We tend to take for granted the labels we put to different forms of music. This study considers the origins and implications of the way in which we categorize music. Whereas earlier ways of classifying music were based on its different functions, for the past two hundred years we have been obsessed with creativity and musical origins, and classify music along these lines. Matthew Gelbart argues that folk music and art music became meaningful concepts only in the late eighteenth and early nineteenth centuries, and only in relation to each other. He examines how cultural nationalism served as the earliest impetus in classifying music by origins, and how the notions of folk music and art music followed - in conjunction with changing conceptions of nature, and changing ideas about human creativity. Through tracing the history of these musical categories, the book confronts our assumptions about different kinds of music.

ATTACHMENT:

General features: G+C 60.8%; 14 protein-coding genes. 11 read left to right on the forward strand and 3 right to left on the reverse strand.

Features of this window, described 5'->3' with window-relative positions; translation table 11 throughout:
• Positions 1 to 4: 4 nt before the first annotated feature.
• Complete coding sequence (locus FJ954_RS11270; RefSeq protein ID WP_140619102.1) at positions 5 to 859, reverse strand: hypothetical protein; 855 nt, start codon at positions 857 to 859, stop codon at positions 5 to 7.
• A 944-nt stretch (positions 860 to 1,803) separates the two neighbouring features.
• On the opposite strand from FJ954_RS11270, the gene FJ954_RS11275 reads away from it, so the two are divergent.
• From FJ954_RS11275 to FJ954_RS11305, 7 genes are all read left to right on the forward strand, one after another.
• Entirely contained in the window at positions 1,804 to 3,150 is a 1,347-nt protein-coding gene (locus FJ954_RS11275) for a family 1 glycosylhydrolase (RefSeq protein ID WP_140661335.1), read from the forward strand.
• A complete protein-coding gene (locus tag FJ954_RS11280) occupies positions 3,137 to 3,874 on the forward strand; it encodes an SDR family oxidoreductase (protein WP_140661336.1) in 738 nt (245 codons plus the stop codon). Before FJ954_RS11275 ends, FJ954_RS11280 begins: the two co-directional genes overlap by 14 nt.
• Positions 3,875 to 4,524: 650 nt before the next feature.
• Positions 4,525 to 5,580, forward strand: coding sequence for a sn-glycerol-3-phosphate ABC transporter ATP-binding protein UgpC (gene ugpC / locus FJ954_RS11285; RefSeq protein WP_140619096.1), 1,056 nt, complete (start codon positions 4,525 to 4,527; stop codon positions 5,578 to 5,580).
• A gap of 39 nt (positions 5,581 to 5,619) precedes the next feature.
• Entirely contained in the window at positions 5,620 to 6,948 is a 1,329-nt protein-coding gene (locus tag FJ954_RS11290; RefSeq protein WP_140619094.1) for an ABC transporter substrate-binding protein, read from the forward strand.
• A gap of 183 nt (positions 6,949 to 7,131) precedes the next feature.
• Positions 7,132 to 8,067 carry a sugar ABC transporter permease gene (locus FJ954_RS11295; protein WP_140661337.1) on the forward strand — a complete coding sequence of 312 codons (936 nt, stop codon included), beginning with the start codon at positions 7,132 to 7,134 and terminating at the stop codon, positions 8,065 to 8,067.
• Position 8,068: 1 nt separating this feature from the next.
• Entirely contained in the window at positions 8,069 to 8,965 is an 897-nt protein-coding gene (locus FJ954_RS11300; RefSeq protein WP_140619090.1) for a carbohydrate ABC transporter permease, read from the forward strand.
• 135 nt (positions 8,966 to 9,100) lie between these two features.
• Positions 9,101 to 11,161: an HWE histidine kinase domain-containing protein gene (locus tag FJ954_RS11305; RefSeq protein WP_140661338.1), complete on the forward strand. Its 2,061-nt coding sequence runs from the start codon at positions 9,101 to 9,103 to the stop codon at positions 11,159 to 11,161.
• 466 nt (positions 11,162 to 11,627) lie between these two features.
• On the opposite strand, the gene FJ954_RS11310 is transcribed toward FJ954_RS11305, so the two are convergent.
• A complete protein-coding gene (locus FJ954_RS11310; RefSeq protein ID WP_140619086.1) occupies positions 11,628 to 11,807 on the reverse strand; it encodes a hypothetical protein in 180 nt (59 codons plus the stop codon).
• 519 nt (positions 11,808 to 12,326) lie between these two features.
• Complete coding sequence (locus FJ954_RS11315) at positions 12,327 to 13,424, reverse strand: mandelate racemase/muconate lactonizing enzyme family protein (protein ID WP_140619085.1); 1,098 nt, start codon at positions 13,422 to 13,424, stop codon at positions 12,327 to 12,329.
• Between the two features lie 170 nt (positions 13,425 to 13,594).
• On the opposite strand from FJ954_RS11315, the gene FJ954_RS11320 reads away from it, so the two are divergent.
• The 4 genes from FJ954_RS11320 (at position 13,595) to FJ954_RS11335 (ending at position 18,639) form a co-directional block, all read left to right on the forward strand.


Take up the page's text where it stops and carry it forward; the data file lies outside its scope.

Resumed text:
In The Press
Review of the hardback: 'The Invention of 'Folk Music' and 'Art Music' is an important work with a wealth of interesting things to say to students of the Enlightenment and the Romantic Revival. It represents a major contribution to the field.' William Donaldson, author of The Highland Pipe and Scottish Society, 1750–1950, Eighteenth-Century Scotland